Michael Andretti applies to field new F1 team with Andretti Global starting in 2024 season

Michael Andretti F1 team
James Black/Penske Entertainment

Michael Andretti has renewed his effort to own an F1 team, submitting an application to the FIA for entry into the Formula One series.

According to Road & Track and the Associated Press’ Jenna Fryer, Andretti and his Andretti Autosport team both have confirmed a tweet Friday afternoon from Mario Andretti.

In the social media post revealing his son’s plans, Mario Andretti wrote: “Michael has applied to the FIA to field a new F1 team starting in 2024. His entry, Andretti Global, has the resources and checks every box. He is awaiting the FIA’s determination.”

In a Friday interview with the Indianapolis Star, Mario Andretti said the proposed team would be based in England with a shop in Indianapolis. Andretti told the Star that an engine deal has been secured, and Andretti Global would be “ready to go the next day” if approved by the FIA.

Michael Andretti attempted to buy a majority stake in the Alfa Romeo team, but the deal fell apart last October. Andretti, who drove for McLaren during the 1993 F1 season, had said he still wanted to be involved as an F1 team owner, which would broaden a racing empire that fields cars in several series such as IndyCar, IMSA and Extreme E.

The most recent team to enter F1 was in 2016 with Haas F1, which is owned by American businessman Gene Haas. Fueled by a popularity boom often attributed to Netflix’s “Drive to Survive” series, F1 is expanding to two annual U.S. races next season in Miami and Austin (which announced a five-year extension Friday) and is exploring a third.

Andretti said last year about his potential F1 foray that he had planned for IndyCar star Colton Herta, 21, to “lead the way” as one of its drivers because “he’d be the perfect guy to do it. We definitely were going to try to get him into the seat because I believe he could be a competitive driver in Europe. I really do.”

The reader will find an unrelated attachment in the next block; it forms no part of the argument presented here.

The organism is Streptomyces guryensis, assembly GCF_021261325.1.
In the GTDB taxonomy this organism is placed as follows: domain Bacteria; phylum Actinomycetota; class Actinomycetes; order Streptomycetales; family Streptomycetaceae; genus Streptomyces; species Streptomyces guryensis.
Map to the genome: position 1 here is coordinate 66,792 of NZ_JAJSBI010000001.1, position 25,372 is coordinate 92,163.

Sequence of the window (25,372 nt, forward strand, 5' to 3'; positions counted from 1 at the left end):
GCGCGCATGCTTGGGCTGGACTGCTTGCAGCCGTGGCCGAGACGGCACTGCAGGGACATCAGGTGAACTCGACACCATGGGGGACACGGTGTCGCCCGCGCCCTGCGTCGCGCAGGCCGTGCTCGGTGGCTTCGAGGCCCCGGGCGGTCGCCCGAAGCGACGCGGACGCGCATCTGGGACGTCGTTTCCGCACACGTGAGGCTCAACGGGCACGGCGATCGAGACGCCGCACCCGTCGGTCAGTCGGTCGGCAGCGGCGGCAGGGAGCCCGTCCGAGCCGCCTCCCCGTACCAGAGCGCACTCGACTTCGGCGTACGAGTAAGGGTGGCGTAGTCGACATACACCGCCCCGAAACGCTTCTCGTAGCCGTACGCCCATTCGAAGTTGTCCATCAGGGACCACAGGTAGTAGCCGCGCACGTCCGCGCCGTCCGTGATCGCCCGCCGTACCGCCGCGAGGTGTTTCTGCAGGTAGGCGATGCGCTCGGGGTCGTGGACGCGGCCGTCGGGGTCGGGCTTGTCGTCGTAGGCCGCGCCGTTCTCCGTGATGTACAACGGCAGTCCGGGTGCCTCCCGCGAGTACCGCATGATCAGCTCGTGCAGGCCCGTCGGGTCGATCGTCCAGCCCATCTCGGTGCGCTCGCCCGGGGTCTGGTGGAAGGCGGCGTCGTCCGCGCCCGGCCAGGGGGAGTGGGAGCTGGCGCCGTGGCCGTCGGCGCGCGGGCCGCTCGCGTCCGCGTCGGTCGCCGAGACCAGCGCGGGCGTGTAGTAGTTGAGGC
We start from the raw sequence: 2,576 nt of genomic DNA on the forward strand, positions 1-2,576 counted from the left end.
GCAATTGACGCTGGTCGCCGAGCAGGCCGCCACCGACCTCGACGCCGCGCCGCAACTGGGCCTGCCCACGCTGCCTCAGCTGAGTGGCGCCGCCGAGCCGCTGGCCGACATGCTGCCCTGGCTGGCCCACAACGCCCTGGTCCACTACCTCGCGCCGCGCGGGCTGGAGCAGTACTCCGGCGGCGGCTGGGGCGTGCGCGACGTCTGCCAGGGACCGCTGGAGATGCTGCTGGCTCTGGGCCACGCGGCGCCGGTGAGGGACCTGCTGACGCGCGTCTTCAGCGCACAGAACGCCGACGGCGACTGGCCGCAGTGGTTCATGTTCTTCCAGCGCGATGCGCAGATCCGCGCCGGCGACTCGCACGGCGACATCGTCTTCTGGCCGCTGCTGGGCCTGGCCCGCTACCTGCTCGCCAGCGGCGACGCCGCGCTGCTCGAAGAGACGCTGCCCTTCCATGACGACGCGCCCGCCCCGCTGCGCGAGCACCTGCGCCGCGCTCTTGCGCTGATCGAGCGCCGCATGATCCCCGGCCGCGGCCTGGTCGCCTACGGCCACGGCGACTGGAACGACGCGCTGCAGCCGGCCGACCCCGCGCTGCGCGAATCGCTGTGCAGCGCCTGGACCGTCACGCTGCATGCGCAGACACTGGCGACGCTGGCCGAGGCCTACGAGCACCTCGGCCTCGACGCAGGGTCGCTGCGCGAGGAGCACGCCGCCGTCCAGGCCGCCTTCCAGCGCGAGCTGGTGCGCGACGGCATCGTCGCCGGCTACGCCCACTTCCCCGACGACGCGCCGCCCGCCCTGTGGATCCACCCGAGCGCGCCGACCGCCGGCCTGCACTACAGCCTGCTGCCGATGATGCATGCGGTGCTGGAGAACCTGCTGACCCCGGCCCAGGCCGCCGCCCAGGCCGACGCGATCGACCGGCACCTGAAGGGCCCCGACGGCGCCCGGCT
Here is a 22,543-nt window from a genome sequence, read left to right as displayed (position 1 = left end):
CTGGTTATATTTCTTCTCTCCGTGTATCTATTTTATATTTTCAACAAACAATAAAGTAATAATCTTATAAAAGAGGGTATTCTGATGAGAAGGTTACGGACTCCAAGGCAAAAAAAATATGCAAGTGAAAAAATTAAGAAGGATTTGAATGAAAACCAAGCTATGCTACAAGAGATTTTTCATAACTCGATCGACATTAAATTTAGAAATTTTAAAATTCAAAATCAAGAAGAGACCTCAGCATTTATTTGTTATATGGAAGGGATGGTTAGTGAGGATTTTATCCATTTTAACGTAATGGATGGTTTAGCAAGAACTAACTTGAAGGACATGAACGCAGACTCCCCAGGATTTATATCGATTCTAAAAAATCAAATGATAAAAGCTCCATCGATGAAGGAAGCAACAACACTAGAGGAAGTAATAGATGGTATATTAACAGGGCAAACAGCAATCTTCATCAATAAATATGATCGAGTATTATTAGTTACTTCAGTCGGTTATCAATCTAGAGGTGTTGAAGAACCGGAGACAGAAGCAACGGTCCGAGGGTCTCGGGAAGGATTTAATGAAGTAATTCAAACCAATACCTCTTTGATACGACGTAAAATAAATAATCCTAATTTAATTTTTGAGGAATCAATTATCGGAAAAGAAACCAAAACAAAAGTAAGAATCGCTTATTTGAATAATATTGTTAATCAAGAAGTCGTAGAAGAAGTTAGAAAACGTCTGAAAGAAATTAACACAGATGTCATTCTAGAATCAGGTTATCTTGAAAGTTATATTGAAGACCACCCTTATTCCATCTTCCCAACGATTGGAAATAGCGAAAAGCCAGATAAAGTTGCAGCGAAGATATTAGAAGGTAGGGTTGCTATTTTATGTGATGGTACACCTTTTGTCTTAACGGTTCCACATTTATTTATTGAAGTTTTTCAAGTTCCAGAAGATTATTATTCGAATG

Herta said last month that while Andretti’s dalliance with F1 was appealing, he would remain happy in the NTT IndyCar Series, which will begin its 2022 season Feb. 27 with the Firestone Grand Prix of St. Petersburg. Herta suggested he still had time to race F1 and then return to IndyCar.

“If you’re 28, you’re not going to Formula 1, unfortunately,” he said. “That’s just how it works. The time is right for me if I got the opportunity. I’d have to have a good think about it, but I most likely would do it because I want to run in Formula 1 at some point. I think people forget that I’m 21 years old and (can) come back in five years and still run 15 years in IndyCar and be 40.

“Yeah, I definitely want to give it a crack if I get the opportunity. But definitely not disappointed at all in IndyCar. I like this series more than any series in the world, and I enjoy racing in it a lot.”

Before excelling in Indy Lights in 2017-18 and becoming the youngest IndyCar winner in history as a 2019 rookie, Herta raced in Europe for two years.

Mario Andretti, the last American to win an F1 race and championship in 1978, said during a 2019 episode of “Coffee With Kyle” that he considers Herta the best U.S. prospect for F1 stardom.

Another young candidate from IndyCar is rising star Pato O’Ward. The Arrow McLaren SP driver has been open about his F1 aspirations and said “those opportunities, you have to take them as they come.”